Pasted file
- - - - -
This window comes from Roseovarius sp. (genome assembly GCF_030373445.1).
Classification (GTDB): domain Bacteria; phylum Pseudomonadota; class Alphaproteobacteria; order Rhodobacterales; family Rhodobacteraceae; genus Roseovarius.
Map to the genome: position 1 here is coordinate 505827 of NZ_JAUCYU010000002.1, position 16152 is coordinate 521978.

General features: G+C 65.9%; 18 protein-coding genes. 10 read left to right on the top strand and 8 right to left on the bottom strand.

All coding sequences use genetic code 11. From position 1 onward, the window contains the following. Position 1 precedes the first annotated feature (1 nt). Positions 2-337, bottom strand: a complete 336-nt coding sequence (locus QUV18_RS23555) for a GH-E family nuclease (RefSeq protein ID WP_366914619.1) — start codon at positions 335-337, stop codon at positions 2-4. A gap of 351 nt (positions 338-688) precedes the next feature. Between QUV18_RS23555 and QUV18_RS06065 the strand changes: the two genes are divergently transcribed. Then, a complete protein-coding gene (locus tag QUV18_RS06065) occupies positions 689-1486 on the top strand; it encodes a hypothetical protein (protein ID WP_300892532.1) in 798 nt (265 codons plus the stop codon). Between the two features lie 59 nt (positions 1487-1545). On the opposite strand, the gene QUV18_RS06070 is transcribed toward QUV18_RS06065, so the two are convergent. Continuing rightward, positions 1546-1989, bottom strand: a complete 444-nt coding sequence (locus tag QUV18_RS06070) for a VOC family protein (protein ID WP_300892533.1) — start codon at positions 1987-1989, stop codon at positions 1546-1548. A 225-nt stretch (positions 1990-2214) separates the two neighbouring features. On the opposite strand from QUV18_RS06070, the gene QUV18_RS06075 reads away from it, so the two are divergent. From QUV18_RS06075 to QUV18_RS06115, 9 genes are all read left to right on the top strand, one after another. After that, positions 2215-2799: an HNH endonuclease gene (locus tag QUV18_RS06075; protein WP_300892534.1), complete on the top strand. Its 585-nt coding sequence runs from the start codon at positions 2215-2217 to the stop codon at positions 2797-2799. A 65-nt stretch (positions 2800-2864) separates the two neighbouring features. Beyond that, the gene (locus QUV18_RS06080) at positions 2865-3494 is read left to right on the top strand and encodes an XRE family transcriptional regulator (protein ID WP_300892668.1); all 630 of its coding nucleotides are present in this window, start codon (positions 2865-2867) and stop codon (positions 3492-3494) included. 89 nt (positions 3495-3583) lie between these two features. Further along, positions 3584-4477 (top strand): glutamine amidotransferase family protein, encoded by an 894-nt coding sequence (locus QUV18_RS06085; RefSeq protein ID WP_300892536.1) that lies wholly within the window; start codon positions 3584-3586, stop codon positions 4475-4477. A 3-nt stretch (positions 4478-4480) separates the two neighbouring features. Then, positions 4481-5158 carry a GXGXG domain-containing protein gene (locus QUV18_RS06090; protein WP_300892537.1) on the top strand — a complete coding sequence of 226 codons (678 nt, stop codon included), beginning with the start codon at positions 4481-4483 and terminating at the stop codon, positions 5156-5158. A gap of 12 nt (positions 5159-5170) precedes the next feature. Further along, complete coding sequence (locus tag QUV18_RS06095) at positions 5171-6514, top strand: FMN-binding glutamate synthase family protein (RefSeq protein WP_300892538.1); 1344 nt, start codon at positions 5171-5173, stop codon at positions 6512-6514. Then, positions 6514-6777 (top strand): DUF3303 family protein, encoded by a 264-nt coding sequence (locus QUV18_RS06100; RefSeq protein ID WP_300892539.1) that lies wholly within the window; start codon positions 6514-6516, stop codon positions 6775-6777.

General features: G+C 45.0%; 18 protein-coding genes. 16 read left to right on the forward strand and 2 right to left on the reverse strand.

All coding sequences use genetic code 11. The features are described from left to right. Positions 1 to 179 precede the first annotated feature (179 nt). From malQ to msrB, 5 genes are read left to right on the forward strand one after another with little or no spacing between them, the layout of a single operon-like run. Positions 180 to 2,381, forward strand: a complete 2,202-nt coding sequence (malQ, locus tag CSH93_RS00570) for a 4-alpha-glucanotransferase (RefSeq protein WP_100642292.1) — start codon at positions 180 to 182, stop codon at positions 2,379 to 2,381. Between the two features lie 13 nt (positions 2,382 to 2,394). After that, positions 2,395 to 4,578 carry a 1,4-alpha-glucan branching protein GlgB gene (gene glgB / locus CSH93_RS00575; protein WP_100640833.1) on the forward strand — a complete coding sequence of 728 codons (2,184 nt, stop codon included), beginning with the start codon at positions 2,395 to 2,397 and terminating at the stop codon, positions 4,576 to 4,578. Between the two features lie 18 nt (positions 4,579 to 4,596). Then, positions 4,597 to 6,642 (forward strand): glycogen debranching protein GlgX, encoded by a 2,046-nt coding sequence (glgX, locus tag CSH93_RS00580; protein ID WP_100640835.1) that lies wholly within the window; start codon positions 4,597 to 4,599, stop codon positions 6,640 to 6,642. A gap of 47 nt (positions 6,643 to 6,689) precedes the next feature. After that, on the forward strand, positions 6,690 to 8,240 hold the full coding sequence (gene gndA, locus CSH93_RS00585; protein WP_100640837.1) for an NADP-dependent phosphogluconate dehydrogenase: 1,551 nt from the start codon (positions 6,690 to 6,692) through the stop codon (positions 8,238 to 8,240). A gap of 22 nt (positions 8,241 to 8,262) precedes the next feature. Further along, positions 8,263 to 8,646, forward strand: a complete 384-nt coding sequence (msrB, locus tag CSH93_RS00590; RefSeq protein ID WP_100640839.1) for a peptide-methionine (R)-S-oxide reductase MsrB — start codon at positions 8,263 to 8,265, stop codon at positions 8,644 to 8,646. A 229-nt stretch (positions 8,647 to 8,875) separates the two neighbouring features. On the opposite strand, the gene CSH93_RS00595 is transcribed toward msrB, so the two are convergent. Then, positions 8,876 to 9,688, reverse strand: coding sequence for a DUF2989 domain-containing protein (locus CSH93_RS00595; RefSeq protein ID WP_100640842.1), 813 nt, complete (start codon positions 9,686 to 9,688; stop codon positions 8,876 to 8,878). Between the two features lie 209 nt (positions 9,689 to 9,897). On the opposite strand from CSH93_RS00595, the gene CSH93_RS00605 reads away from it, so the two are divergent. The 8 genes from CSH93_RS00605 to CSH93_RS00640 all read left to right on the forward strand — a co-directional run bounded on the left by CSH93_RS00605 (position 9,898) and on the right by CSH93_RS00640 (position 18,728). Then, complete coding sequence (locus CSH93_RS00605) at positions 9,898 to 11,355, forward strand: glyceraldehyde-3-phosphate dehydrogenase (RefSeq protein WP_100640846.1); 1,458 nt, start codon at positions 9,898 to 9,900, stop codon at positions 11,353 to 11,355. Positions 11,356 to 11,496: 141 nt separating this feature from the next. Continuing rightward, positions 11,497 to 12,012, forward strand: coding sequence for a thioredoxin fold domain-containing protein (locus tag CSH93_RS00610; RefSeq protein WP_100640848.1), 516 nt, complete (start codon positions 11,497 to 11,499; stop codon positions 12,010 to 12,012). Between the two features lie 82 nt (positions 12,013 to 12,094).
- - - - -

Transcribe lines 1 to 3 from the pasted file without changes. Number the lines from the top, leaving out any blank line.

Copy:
This window comes from Roseovarius sp. (genome assembly GCF_030373445.1).
Classification (GTDB): domain Bacteria; phylum Pseudomonadota; class Alphaproteobacteria; order Rhodobacterales; family Rhodobacteraceae; genus Roseovarius.
Map to the genome: position 1 here is coordinate 505827 of NZ_JAUCYU010000002.1, position 16152 is coordinate 521978.